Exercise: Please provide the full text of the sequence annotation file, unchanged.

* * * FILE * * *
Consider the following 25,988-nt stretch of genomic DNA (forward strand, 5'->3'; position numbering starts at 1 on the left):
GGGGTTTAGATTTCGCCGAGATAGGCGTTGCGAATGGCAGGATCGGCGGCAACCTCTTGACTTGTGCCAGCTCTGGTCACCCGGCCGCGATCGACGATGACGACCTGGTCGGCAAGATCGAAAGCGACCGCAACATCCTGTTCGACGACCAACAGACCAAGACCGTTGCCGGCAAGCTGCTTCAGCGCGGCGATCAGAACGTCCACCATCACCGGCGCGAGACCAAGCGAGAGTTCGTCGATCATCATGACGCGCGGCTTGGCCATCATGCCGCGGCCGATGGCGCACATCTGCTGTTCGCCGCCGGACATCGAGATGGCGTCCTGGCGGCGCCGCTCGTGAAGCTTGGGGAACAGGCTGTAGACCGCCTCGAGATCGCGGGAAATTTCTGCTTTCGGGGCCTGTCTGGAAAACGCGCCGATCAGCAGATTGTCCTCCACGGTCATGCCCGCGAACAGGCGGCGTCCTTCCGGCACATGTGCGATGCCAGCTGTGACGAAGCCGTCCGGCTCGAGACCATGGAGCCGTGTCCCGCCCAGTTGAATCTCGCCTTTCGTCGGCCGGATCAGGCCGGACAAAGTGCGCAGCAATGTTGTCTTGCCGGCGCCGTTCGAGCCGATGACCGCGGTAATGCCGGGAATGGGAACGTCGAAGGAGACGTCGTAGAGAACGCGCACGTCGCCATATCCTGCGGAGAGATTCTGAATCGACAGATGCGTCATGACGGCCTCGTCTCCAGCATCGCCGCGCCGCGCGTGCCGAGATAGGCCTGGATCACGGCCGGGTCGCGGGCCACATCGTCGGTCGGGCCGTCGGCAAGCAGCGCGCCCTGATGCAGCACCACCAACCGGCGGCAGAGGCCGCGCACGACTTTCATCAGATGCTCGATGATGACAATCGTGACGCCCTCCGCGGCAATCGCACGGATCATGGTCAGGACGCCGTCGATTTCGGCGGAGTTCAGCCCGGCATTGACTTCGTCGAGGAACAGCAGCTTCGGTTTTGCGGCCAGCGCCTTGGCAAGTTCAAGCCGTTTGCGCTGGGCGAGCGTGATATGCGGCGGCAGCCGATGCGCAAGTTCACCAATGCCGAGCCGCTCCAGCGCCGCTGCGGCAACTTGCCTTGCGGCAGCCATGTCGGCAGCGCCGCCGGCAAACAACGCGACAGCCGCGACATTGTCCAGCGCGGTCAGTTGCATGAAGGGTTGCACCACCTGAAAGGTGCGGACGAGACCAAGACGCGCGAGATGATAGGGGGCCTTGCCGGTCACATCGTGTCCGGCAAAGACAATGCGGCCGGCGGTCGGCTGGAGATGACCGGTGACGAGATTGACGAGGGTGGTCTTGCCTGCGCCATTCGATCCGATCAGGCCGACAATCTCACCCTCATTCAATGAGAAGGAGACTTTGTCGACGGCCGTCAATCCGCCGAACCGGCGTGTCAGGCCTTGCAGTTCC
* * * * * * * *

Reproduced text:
Consider the following 25,988-nt stretch of genomic DNA (forward strand, 5'->3'; position numbering starts at 1 on the left):
GGGGTTTAGATTTCGCCGAGATAGGCGTTGCGAATGGCAGGATCGGCGGCAACCTCTTGACTTGTGCCAGCTCTGGTCACCCGGCCGCGATCGACGATGACGACCTGGTCGGCAAGATCGAAAGCGACCGCAACATCCTGTTCGACGACCAACAGACCAAGACCGTTGCCGGCAAGCTGCTTCAGCGCGGCGATCAGAACGTCCACCATCACCGGCGCGAGACCAAGCGAGAGTTCGTCGATCATCATGACGCGCGGCTTGGCCATCATGCCGCGGCCGATGGCGCACATCTGCTGTTCGCCGCCGGACATCGAGATGGCGTCCTGGCGGCGCCGCTCGTGAAGCTTGGGGAACAGGCTGTAGACCGCCTCGAGATCGCGGGAAATTTCTGCTTTCGGGGCCTGTCTGGAAAACGCGCCGATCAGCAGATTGTCCTCCACGGTCATGCCCGCGAACAGGCGGCGTCCTTCCGGCACATGTGCGATGCCAGCTGTGACGAAGCCGTCCGGCTCGAGACCATGGAGCCGTGTCCCGCCCAGTTGAATCTCGCCTTTCGTCGGCCGGATCAGGCCGGACAAAGTGCGCAGCAATGTTGTCTTGCCGGCGCCGTTCGAGCCGATGACCGCGGTAATGCCGGGAATGGGAACGTCGAAGGAGACGTCGTAGAGAACGCGCACGTCGCCATATCCTGCGGAGAGATTCTGAATCGACAGATGCGTCATGACGGCCTCGTCTCCAGCATCGCCGCGCCGCGCGTGCCGAGATAGGCCTGGATCACGGCCGGGTCGCGGGCCACATCGTCGGTCGGGCCGTCGGCAAGCAGCGCGCCCTGATGCAGCACCACCAACCGGCGGCAGAGGCCGCGCACGACTTTCATCAGATGCTCGATGATGACAATCGTGACGCCCTCCGCGGCAATCGCACGGATCATGGTCAGGACGCCGTCGATTTCGGCGGAGTTCAGCCCGGCATTGACTTCGTCGAGGAACAGCAGCTTCGGTTTTGCGGCCAGCGCCTTGGCAAGTTCAAGCCGTTTGCGCTGGGCGAGCGTGATATGCGGCGGCAGCCGATGCGCAAGTTCACCAATGCCGAGCCGCTCCAGCGCCGCTGCGGCAACTTGCCTTGCGGCAGCCATGTCGGCAGCGCCGCCGGCAAACAACGCGACAGCCGCGACATTGTCCAGCGCGGTCAGTTGCATGAAGGGTTGCACCACCTGAAAGGTGCGGACGAGACCAAGACGCGCGAGATGATAGGGGGCCTTGCCGGTCACATCGTGTCCGGCAAAGACAATGCGGCCGGCGGTCGGCTGGAGATGACCGGTGACGAGATTGACGAGGGTGGTCTTGCCTGCGCCATTCGATCCGATCAGGCCGACAATCTCACCCTCATTCAATGAGAAGGAGACTTTGTCGACGGCCGTCAATCCGCCGAACCGGCGTGTCAGGCCTTGCAGTTCC